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What does it mean to be an American? The answer to that question is changing.
It's exemplified in stories like that of Shaghayegh "Sharon" Farsijani, raised in New York City until she was a teenager and then transplanted to Iran for her high school years. Her experience trying to balance two vastly different cultures while recognizing the beauty in both was difficult but ultimately liberating, she says.
"I was a Brooklyn girl and my parents were quite 'American' although they were Iranian natives. My father wanted me to live in Tehran for a few years so I could experience his culture," says Farsijani, whose new book, "Lacking Lips of Time," (http://lackinglipsoftime.info), puts to words her feelings from that time.
"I witnessed much beauty living in and attending school in what used to be ancient Persia, and I embraced it, but I had to do that while adapting to a much more restrictive, religiously observant, culture. It's a fine balancing act between conforming and staying true to who you are."
Farsijani says poetry helped her synthesize her feelings and appreciate the beauty - the people, culture and land - around her. She later went on to earn her MBA, became a noteworthy journalist in Iran and traveled extensively, eventually forging a new career in the United States.
While preserving and embracing ethnic and cultural heritage is easier in some ways in America today, she says, it's also more complicated. Farsijani shares three "snapshots" of our contemporary American "melting pot":
* Hispanics, our largest minority, represent a multitude of cultures. Fifty-one percent of Hispanic adults in the United States say they identify not with a generalized "Latino" heritage but with their family's country of origin. And 69 percent say Latinos have many different cultures. That poses challenges for families who want to preserve cultural traditions in a nation that tends to paint diverse groups of people with a broad, homogenous brush.
"One of the beautiful things about our cultural diversity is that it enriches all of us, whether or not we share that ethnicity," says Farsijani. "Something as basic as a dish of chicken and yellow rice can be prepared one way in Colombia and another in Costa Rica."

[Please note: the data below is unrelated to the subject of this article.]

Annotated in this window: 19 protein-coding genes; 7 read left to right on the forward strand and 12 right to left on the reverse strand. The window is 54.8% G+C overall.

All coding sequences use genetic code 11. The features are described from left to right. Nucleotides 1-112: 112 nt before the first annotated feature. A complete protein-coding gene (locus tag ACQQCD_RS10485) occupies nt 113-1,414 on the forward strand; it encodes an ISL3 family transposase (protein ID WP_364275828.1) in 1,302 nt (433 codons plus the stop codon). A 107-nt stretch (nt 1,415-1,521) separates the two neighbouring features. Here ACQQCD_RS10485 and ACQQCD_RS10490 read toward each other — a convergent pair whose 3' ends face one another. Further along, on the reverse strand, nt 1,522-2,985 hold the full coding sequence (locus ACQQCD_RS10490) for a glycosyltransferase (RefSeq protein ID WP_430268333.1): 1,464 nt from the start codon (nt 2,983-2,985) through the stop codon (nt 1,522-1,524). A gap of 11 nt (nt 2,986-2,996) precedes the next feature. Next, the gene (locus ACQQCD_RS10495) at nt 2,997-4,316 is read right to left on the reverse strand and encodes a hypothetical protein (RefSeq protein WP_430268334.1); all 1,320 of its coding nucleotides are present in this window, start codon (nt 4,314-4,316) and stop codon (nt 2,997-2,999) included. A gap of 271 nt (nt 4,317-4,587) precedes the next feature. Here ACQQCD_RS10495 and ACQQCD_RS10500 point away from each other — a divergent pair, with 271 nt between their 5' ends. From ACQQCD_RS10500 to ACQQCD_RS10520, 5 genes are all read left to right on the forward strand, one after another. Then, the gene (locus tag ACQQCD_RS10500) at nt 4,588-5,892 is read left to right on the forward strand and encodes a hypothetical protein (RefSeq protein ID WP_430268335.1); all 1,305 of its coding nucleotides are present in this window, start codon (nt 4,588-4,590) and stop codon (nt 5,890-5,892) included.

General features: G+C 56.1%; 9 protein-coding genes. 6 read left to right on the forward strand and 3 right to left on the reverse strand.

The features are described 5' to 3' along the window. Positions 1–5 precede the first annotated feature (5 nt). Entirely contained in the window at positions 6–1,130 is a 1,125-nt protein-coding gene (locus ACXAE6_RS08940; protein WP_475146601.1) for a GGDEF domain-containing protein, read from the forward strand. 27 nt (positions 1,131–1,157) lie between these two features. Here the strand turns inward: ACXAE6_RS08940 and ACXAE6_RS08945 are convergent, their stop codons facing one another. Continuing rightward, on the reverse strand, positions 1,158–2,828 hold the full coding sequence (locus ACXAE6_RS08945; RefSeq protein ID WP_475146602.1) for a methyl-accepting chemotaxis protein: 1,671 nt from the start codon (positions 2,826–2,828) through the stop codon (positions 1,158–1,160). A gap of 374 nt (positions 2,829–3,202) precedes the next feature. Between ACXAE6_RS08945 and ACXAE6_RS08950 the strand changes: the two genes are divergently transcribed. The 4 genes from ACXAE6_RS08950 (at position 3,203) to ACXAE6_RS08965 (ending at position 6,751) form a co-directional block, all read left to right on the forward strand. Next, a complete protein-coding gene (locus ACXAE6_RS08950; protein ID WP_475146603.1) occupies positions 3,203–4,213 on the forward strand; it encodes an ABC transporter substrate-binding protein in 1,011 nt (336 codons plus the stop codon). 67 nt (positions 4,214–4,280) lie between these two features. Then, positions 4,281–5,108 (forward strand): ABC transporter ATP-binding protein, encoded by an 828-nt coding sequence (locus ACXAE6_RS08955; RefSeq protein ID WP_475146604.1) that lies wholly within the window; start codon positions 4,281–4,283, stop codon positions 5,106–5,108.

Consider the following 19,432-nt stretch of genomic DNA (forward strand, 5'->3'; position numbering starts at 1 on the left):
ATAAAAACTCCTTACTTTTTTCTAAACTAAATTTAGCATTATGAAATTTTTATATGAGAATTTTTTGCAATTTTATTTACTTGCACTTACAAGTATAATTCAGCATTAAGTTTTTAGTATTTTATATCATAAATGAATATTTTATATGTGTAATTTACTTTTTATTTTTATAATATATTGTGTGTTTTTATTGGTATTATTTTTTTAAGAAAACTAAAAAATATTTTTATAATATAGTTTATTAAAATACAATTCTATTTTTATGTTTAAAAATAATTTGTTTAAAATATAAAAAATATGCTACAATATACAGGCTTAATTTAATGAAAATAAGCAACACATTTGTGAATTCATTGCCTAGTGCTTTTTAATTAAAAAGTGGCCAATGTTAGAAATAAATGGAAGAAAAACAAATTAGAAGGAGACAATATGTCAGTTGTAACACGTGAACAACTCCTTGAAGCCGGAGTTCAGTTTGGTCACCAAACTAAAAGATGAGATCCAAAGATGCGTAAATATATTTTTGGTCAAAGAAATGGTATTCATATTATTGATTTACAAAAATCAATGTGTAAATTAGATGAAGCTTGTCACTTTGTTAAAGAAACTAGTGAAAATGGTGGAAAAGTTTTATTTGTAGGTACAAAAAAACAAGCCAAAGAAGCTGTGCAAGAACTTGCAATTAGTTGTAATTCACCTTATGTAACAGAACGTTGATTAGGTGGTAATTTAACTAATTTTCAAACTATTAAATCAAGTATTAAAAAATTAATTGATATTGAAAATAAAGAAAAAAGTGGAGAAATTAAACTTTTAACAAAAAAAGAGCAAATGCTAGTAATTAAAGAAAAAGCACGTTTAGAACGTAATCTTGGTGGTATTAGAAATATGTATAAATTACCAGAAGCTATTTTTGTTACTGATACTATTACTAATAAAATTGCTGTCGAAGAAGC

By exploring and appreciating what different cultures make available to us as Americans, she says, we can help ensure traditions remain authentic and available.
* Many more people identify themselves as multi-racial. With racial differences often come cultural differences. In 2000, for the first time, the U.S. government officially recognized that some Americans identify with more than one race. That year, the Census offered us the option to check multiple races to answer the question, "What is this person's race?"
"It's surprising that it took 210 years to make this change, but it's a huge step forward in helping individuals balance their multiple racial and ethnic identities," Farsijani says. "When the government basically tells you, 'You can only be one race,' it's sending a message that your other identities have no value."
* With more diversity of immigrants comes greater religious influence. The U.S. government grants full residency status to about a million new immigrants each year. For centuries, we received wave after wave of Christian European immigrants, and those from other Western-hemisphere nations. But our melting pot has been expanding with a spike in immigrants from sub-Saharan Africa, Asia and the Middle East-North Africa region.
"America is beginning to look more like New York City in terms of diversity," Farsijani says. "My hope is that we are able to appreciate our common humanity."
Published: Sept. 26, 2013 - Volume 12 - Issue 24